Investig Magn Reson Imaging.  2020 Mar;24(1):38-45. 10.13104/imri.2020.24.1.38.

Diagnostic Value of SusceptibilityWeighted MRI in Differentiating Cerebellopontine Angle Schwannoma from Meningioma

  • 1Department of Radiology, Seoul St. Mary’s Hospital, College of Medicine, The Catholic University of Korea, Seoul, Korea


Differentiation of cerebellopontine angle (CPA) schwannoma from meningioma is often a difficult process to identify. Purpose: To identify imaging features for distinguishing CPA schwannoma from meningioma and to investigate the usefulness of susceptibility-weighted imaging (SWI) in differentiating them.
Materials and Methods
Between March 2010 and January 2015, this study pathologically confirmed 11 meningiomas and 20 schwannomas involving CPA with preoperative SWI were retrospectively reviewed. Generally, the following MRI features were evaluated: 1) maximal diameter on axial image, 2) angle between tumor border and adjacent petrous bone, 3) presence of intratumoral dark signal intensity on SWI, 4) tumor consistency, 5) blood-fluid level, 6) involvement of internal auditory canal (IAC), 7) dural tail, and 8) involvement of adjacent intracranial space. On CT, 1) presence of dilatation of IAC, 2) intratumoral calcification, and 3) adjacent hyperostosis were evaluated. All features were compared using Chi-squared tests and Fisher’s exact tests. The univariate and multivariate logistic regression analysis were performed to identify imaging features that differentiate both tumors.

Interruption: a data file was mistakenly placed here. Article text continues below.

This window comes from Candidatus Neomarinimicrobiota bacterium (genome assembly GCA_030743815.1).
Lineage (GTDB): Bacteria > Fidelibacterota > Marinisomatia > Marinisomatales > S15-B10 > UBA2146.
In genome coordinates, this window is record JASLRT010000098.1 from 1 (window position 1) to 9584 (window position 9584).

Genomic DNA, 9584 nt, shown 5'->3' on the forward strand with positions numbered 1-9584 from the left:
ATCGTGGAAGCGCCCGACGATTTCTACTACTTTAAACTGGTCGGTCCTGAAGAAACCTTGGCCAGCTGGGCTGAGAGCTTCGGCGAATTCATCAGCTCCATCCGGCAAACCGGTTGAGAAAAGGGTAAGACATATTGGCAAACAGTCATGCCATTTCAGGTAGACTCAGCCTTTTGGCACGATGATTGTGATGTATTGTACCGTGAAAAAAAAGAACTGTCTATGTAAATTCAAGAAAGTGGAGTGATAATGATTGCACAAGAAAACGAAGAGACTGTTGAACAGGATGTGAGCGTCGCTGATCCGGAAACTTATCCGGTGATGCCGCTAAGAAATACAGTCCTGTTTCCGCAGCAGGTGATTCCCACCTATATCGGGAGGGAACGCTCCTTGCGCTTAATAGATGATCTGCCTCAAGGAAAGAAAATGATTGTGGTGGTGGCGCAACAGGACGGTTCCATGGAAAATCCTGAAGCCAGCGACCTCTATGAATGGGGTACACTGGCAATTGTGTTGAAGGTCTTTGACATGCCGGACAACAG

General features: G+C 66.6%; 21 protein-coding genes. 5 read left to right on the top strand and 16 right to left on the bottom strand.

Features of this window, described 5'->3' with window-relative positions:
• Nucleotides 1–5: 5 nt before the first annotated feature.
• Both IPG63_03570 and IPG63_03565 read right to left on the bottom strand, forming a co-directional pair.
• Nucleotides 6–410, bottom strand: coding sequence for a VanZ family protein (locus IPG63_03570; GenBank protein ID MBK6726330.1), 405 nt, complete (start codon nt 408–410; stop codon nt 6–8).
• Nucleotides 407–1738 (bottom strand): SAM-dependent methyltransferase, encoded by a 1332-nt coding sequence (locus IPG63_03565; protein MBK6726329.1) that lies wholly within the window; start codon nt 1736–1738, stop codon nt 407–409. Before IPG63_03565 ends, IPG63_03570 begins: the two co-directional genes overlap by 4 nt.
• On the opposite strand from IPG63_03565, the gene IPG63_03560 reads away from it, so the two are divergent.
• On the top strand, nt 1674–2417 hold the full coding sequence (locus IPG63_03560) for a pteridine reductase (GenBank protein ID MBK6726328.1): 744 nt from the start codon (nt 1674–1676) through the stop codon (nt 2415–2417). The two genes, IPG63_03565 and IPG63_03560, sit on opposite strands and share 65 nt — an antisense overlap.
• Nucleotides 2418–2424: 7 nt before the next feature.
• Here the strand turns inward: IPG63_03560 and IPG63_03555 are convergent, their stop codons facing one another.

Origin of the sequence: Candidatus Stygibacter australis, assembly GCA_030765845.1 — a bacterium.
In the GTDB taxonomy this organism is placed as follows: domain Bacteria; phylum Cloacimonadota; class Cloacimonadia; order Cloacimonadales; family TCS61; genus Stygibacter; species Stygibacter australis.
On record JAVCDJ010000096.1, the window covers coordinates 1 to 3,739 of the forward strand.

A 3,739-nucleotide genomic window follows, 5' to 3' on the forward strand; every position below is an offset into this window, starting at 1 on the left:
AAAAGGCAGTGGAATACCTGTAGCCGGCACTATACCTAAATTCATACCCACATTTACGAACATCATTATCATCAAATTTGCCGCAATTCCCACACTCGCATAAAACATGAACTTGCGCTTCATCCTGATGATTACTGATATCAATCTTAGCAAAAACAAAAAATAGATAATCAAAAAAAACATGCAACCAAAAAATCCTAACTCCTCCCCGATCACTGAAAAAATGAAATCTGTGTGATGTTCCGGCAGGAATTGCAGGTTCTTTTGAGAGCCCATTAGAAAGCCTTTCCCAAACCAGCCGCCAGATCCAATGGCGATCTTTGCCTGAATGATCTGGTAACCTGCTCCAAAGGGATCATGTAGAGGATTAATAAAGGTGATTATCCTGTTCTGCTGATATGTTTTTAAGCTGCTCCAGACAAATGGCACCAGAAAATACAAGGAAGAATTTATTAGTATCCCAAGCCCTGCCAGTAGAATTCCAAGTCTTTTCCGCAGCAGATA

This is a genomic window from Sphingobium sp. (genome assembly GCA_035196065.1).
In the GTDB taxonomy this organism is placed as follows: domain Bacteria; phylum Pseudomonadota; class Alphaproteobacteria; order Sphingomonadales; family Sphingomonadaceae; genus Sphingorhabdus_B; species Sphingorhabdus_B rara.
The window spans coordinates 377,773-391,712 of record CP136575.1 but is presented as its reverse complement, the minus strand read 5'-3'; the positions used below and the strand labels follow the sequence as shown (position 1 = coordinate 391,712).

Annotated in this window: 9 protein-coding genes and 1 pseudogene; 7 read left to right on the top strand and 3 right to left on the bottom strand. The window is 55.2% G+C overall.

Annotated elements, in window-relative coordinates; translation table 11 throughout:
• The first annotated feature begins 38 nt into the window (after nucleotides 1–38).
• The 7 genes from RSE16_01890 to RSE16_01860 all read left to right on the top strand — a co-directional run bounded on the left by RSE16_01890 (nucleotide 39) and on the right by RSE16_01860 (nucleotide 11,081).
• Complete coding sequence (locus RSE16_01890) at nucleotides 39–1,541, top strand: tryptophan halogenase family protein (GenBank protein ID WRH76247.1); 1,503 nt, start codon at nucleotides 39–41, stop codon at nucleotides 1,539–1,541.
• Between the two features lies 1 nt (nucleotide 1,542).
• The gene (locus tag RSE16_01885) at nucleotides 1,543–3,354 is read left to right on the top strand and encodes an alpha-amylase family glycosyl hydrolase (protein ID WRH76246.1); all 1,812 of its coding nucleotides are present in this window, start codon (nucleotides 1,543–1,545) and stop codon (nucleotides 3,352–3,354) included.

The results noted that schwannomas more frequently demonstrated dark spots on SWI (P = 0.025), cystic consistency (P = 0.034), and globular angle (P = 0.008); schwannomas showed more dilatation of internal auditory meatus and lack of calcification (P = 0.008 and P = 0.02, respectively). However, it was shown that dural tail was more common in meningiomas (P < 0.007). In general, dark spots on SWI and dural tail remained significant in multivariate analysis (P = 0.037 and P = 0.012, respectively). In this case, the combination of two features showed a sensitivity and specificity of 80% and 100% respectively, with an area under the receiver operating characteristic curve of 0.9.
In conclusion, dark spots on SWI were found to be helpful in differentiating CPA schwannoma from meningioma. It is noted that combining dural tail with dark spots on SWI yielded strong diagnostic value in differentiating both tumors.


Meningioma; Vestibular schwannoma; Susceptibility-weighted imaging; Magnetic resonance imaging; Cerebellopontine angle tumors
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